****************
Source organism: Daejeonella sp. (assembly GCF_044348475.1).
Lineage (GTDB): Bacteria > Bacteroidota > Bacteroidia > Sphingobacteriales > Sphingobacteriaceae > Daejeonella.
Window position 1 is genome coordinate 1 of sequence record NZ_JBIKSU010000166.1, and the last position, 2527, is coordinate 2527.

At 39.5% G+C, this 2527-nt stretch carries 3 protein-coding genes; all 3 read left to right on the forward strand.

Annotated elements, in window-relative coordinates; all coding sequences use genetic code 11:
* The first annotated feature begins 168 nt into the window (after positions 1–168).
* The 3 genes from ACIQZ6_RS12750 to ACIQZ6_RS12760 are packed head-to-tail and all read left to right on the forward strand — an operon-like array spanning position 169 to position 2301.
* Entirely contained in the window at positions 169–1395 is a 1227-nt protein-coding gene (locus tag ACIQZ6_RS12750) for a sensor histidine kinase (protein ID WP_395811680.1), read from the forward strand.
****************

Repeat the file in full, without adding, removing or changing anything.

Source organism: Daejeonella sp. (assembly GCF_044348475.1).
Lineage (GTDB): Bacteria > Bacteroidota > Bacteroidia > Sphingobacteriales > Sphingobacteriaceae > Daejeonella.
Window position 1 is genome coordinate 1 of sequence record NZ_JBIKSU010000166.1, and the last position, 2527, is coordinate 2527.

At 39.5% G+C, this 2527-nt stretch carries 3 protein-coding genes; all 3 read left to right on the forward strand.

Annotated elements, in window-relative coordinates; all coding sequences use genetic code 11:
* The first annotated feature begins 168 nt into the window (after positions 1–168).
* The 3 genes from ACIQZ6_RS12750 to ACIQZ6_RS12760 are packed head-to-tail and all read left to right on the forward strand — an operon-like array spanning position 169 to position 2301.
* Entirely contained in the window at positions 169–1395 is a 1227-nt protein-coding gene (locus tag ACIQZ6_RS12750) for a sensor histidine kinase (protein ID WP_395811680.1), read from the forward strand.